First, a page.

Scientific studies increasingly support that marijuana legalized for medicinal purposes helps to reduce opioid use and abuse.
According to newly published data by the Minnesota Department of Health, 63% of patients using opiate pain medication upon their enrollment into the state’s medical marijuana program were able to “reduce or eliminate opioid usage after six months,” The Hill reports.
Minnesota’s pro-medical marijuana conclusion is becoming commonplace. In 2016, data was compiled from patients enrolled in Michigan’s medical marijuana program and reported that marijuana treatment “was associated with a 64% decrease in opioid use, decreased number and side effects of medications, and an improved quality of life.”
A review of state-registered patients from several northeastern states returned similar results, finding that 77% of respondents said they’d reduced their use of opioids after starting medical marijuana therapy. A large percentage of survey respondents also reported decreasing their use of anti-anxiety medications (72%), migraine medications (67%), sleep aids (65%) and some antidepressants (38%).
A 2017 assessment of medical marijuana patients in Illinois determined that participants in the state’s medical marijuana program reported frequent use of marijuana “as an alternative to other medications — most commonly opioids, but also anticonvulsants, anti-inflammatories, and over-the-counter analgesics.”
New Mexico patient data indicates that, compared to non-marijuana users, medical marijuana patients “were more likely either to reduce daily opioid prescription dosages between the beginning and end of the sample period (83.8% versus 44.8%) or to cease filling opioid prescriptions altogether (40.5% versus 3.4%).”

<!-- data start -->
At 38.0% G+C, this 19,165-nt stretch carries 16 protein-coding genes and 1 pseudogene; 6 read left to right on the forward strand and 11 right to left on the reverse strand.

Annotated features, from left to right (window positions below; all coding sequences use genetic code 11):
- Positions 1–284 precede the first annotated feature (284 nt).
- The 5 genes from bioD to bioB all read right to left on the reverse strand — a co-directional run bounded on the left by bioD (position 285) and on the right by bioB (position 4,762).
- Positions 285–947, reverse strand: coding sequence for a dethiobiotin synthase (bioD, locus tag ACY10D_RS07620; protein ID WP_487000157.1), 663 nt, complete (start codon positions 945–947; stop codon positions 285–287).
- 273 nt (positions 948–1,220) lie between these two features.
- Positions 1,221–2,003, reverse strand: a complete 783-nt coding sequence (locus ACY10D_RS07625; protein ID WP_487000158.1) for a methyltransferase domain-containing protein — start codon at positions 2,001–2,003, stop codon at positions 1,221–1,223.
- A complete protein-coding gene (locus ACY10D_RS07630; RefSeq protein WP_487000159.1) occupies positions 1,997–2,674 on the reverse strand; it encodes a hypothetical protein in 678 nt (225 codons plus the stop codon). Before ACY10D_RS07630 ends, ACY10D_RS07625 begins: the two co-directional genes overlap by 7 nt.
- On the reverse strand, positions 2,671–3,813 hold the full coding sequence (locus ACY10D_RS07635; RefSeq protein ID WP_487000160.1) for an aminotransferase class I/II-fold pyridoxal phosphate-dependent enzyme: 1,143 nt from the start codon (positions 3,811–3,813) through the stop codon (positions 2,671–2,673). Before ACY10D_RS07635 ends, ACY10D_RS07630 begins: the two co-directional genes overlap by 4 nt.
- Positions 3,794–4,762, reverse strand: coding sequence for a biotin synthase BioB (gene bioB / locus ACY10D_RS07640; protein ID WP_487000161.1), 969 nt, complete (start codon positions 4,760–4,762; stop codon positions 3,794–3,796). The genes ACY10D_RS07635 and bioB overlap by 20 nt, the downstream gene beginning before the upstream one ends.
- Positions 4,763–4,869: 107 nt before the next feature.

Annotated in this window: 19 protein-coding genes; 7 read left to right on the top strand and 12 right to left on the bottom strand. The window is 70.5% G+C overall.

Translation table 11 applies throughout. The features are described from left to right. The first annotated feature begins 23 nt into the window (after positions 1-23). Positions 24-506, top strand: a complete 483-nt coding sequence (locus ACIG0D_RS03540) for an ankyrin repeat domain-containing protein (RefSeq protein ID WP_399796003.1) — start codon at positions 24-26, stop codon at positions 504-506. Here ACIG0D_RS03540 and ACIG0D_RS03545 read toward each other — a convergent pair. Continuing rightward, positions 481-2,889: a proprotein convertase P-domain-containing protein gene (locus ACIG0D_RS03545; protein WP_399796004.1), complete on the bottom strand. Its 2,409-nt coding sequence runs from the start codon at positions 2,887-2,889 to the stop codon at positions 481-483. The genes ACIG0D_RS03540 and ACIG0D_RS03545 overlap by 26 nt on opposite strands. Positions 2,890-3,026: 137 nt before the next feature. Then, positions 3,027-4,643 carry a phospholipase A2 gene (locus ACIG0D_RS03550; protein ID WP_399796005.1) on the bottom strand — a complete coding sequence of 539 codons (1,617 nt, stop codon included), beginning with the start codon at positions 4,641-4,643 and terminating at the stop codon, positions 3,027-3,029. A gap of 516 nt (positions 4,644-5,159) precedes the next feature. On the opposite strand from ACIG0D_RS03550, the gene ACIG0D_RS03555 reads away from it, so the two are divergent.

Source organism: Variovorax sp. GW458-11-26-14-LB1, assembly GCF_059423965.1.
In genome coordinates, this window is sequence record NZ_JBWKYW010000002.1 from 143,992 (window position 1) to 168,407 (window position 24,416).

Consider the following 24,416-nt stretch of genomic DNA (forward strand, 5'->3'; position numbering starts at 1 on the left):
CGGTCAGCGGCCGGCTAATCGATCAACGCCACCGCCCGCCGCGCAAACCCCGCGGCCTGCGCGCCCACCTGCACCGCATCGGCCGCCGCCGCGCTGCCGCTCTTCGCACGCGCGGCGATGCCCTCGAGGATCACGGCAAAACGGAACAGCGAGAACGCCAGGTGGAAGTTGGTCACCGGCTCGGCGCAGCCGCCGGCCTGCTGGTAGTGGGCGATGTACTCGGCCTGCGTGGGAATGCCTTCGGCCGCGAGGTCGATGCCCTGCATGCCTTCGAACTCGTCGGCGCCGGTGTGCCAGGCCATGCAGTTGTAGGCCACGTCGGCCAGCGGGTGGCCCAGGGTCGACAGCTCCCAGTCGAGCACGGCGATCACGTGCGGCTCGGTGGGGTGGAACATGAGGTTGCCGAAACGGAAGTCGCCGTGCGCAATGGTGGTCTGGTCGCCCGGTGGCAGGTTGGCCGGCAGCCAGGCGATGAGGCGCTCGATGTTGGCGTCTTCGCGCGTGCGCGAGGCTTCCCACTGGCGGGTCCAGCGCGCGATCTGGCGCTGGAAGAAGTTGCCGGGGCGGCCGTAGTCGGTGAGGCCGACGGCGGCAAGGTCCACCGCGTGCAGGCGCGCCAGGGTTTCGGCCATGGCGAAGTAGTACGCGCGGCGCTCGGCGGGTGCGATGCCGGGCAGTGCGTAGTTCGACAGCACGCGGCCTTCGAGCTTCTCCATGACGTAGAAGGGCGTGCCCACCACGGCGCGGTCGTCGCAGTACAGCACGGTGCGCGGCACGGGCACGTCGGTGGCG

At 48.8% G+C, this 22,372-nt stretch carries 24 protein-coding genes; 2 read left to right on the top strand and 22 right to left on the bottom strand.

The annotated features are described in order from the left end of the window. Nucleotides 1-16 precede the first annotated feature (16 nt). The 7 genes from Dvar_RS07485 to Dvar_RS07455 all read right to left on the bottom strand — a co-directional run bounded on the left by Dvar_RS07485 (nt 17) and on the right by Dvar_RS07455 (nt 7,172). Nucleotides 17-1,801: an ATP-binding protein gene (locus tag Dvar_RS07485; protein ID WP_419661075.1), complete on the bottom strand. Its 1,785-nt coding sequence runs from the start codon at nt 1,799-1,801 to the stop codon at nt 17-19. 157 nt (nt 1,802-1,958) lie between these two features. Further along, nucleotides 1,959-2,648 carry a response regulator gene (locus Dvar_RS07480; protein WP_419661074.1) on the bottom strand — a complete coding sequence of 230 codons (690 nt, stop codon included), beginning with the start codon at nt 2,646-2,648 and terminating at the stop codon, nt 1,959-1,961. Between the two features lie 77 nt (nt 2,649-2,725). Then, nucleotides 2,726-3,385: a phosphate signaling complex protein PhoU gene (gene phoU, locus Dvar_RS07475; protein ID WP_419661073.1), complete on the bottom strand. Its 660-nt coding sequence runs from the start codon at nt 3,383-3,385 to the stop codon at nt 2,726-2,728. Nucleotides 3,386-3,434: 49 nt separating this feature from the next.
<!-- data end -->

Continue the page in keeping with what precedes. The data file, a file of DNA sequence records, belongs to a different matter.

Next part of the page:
Two newly published clinical trials from Israel, where medical marijuana use is legal, further confirms this phenomenon. The first study assessed marijuana use among the elderly, and investigators reported that more than 18% of the participants “stopped using opioid analgesics or reduced their dose” in a 6-month period.
Researchers concluded that, “Cannabis can decrease the use of other prescription medicines, including opioids.” In the second trial, assessing the safety and efficacy of marijuana in a group of over 1,200 cancer patients, scientists reported that almost half of the respondents reported either a decrease or elimination of their use of opioids during their treatment.
Investigators from Columbia University’s Medical Center looked into the efficacy of low doses of inhaled marijuana and other sub-therapeutic doses of oxycodone on experimentally induced pain in a double blind, placebo-controlled study model. They concluded that while neither the administration of marijuana nor oxycodone alone significantly eliminated the subjects’ pain, the combination of both medications was effective.
The authors determined that, “Both active cannabis and a low dose of oxycodone (2.5 mg) were sub-therapeutic, failing to elicit analgesia on their own; however, when administered together, pain responses … were significantly reduced, pointing to the opioid-sparing effects of cannabis”. They concluded that, “Smoked cannabis combined with an ineffective analgesic dose of oxycodone produced analgesia comparable to an effective opioid analgesic dose without significantly increasing cannabis abuse liability.”
The science-backed pro-marijuana data are consistent, concise and accruing.